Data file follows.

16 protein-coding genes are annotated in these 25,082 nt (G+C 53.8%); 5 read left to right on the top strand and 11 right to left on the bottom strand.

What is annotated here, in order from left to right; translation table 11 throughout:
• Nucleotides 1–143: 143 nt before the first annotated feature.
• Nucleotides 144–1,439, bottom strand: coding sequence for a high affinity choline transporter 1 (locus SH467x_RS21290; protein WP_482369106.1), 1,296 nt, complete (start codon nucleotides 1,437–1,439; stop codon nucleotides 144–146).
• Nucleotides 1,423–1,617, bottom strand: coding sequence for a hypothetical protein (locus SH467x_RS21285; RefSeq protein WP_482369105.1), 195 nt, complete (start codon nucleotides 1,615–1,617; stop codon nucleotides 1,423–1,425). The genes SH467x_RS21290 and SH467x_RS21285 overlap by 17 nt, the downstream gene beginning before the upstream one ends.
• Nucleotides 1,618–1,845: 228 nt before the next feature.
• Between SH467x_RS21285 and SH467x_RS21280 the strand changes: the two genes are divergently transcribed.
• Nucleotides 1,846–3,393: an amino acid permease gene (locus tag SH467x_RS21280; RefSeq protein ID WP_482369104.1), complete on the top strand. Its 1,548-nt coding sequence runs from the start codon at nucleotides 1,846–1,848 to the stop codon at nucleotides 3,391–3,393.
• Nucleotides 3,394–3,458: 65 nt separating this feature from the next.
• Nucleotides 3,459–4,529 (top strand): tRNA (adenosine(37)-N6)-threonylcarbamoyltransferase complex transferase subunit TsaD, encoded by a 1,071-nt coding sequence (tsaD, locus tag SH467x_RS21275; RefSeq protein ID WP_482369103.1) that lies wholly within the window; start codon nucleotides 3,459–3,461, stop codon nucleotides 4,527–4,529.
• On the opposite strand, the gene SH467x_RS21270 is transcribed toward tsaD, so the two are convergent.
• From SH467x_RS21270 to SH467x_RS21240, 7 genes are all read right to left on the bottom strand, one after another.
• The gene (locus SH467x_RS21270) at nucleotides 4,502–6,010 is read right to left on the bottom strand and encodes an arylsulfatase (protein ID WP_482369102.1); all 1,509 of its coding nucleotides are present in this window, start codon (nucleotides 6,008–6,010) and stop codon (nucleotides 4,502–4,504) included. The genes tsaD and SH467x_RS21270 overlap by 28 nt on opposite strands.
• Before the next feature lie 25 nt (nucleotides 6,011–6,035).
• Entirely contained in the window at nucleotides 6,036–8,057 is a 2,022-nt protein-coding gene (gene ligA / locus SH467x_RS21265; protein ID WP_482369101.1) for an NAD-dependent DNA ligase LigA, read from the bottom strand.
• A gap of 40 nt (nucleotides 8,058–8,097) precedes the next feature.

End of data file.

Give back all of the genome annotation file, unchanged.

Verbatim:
16 protein-coding genes are annotated in these 25,082 nt (G+C 53.8%); 5 read left to right on the top strand and 11 right to left on the bottom strand.

What is annotated here, in order from left to right; translation table 11 throughout:
• Nucleotides 1–143: 143 nt before the first annotated feature.
• Nucleotides 144–1,439, bottom strand: coding sequence for a high affinity choline transporter 1 (locus SH467x_RS21290; protein WP_482369106.1), 1,296 nt, complete (start codon nucleotides 1,437–1,439; stop codon nucleotides 144–146).
• Nucleotides 1,423–1,617, bottom strand: coding sequence for a hypothetical protein (locus SH467x_RS21285; RefSeq protein WP_482369105.1), 195 nt, complete (start codon nucleotides 1,615–1,617; stop codon nucleotides 1,423–1,425). The genes SH467x_RS21290 and SH467x_RS21285 overlap by 17 nt, the downstream gene beginning before the upstream one ends.
• Nucleotides 1,618–1,845: 228 nt before the next feature.
• Between SH467x_RS21285 and SH467x_RS21280 the strand changes: the two genes are divergently transcribed.
• Nucleotides 1,846–3,393: an amino acid permease gene (locus tag SH467x_RS21280; RefSeq protein ID WP_482369104.1), complete on the top strand. Its 1,548-nt coding sequence runs from the start codon at nucleotides 1,846–1,848 to the stop codon at nucleotides 3,391–3,393.
• Nucleotides 3,394–3,458: 65 nt separating this feature from the next.
• Nucleotides 3,459–4,529 (top strand): tRNA (adenosine(37)-N6)-threonylcarbamoyltransferase complex transferase subunit TsaD, encoded by a 1,071-nt coding sequence (tsaD, locus tag SH467x_RS21275; RefSeq protein ID WP_482369103.1) that lies wholly within the window; start codon nucleotides 3,459–3,461, stop codon nucleotides 4,527–4,529.
• On the opposite strand, the gene SH467x_RS21270 is transcribed toward tsaD, so the two are convergent.
• From SH467x_RS21270 to SH467x_RS21240, 7 genes are all read right to left on the bottom strand, one after another.
• The gene (locus SH467x_RS21270) at nucleotides 4,502–6,010 is read right to left on the bottom strand and encodes an arylsulfatase (protein ID WP_482369102.1); all 1,509 of its coding nucleotides are present in this window, start codon (nucleotides 6,008–6,010) and stop codon (nucleotides 4,502–4,504) included. The genes tsaD and SH467x_RS21270 overlap by 28 nt on opposite strands.
• Before the next feature lie 25 nt (nucleotides 6,011–6,035).
• Entirely contained in the window at nucleotides 6,036–8,057 is a 2,022-nt protein-coding gene (gene ligA / locus SH467x_RS21265; protein ID WP_482369101.1) for an NAD-dependent DNA ligase LigA, read from the bottom strand.
• A gap of 40 nt (nucleotides 8,058–8,097) precedes the next feature.